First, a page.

mHealth apps improve effectiveness of medical professional care-giving

Through my work with Kaiser Permanente, GE Healthcare, McKesson and others, I recognize that smartphones and other smart devices are penetrating medical organizations as a preferred information and resource delivery platform.

The use of internally-developed mobile apps to diagnose, treat, transmit data, provide medical decision-support, monitor and provide care to patients can help streamline and increase the efficiency of everyday tasks and effectiveness of medical professional care-giving.

Despite this, John-David Lovelock, a Gartner analyst, points out that many healthcare companies are dragging their feet about mobility rollouts in the vain hope that if they wait it out, they will get to the point where there is just one mobile platform to support. As John-David rightly points out, this is not going to happen any time soon. The healthcare market, like every other market, needs to accept the reality of supporting multiple platforms.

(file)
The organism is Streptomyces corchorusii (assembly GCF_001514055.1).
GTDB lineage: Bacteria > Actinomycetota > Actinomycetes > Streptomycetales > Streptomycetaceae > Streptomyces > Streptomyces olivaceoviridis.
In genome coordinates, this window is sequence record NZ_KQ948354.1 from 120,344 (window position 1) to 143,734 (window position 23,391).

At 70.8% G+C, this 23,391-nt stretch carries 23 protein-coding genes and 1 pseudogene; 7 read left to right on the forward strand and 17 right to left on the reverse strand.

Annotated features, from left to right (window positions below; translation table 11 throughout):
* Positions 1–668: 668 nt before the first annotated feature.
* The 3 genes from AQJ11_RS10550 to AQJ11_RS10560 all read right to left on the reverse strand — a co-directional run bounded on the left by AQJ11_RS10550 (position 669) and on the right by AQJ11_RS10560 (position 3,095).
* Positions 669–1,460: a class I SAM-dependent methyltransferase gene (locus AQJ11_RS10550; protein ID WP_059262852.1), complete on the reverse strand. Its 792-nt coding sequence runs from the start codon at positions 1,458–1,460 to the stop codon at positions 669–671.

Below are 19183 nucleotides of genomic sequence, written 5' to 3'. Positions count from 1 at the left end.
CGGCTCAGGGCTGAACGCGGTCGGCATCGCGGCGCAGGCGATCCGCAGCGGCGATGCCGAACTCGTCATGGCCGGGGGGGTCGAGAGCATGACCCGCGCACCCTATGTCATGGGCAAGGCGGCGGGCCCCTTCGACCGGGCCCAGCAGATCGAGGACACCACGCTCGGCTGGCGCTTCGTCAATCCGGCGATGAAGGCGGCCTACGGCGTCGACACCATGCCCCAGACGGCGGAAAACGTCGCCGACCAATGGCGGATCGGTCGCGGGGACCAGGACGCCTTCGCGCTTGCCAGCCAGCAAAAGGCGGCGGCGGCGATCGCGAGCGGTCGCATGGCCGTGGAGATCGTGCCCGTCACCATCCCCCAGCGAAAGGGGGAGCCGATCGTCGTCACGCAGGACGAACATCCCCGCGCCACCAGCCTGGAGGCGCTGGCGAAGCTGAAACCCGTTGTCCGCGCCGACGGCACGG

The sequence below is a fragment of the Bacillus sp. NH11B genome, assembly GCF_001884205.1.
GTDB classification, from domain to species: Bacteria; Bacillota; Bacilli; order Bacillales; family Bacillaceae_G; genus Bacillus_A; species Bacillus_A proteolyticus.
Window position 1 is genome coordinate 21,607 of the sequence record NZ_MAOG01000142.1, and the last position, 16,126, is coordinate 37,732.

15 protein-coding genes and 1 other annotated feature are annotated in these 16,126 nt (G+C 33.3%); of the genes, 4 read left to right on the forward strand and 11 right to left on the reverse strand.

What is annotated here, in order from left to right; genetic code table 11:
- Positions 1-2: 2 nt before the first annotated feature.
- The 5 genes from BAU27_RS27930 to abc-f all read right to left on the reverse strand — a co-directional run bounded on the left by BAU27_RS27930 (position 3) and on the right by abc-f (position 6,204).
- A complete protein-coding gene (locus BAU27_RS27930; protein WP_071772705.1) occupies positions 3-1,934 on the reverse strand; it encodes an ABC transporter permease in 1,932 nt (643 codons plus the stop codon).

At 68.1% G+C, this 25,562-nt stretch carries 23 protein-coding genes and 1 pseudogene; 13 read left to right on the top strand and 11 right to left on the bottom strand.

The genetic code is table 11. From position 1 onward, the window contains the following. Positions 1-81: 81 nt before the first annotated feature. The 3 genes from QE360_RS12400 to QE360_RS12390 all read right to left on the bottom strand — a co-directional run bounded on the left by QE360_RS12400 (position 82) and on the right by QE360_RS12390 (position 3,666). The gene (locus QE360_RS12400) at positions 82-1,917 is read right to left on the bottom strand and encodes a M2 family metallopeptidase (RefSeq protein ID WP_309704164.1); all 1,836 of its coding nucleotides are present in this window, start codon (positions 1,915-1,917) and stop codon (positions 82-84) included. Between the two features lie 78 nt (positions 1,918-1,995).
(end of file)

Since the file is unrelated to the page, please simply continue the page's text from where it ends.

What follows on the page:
There will be multiple operating systems, wireless access technologies and form factors. When CIOs accept this reality, they can manage around it.

Although there may be a little stuttering just now, long term, mHealth apps will save the medical industry and its customers billions of dollars through a more efficient healthcare system. It will drive efficiency and productivity within medical organizations and provide patients with a more streamlined way of receiving the care they need. After all, patient health and lives are at stake here.

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Recognising a need in the fast growing mobile industry to provide the first truly affordable handset testing service, Faraz founded DeviceAnywhere in April 2003. Prior to launching DeviceAnywhere, Faraz was the Director of Solutions at Brience, a mobile WAP applications company, and a Technical Architect at KPMG Consulting. While employed with Brience, he experienced the difficulty and expense required to develop new mobile applications when teams often had to travel abroad to set up testing labs and independently purchase new handsets. The challenge facing the industry presented Faraz with the vision for founding DeviceAnywhere. Faraz has also held technical positions at Oracle, KLA Tencor and AMD. He holds a MS in Electrical Engineering from Stanford University and a BS in Electrical Engineering from the University of Texas at Austin. He is also the lead singer for a local rock band, Kaif.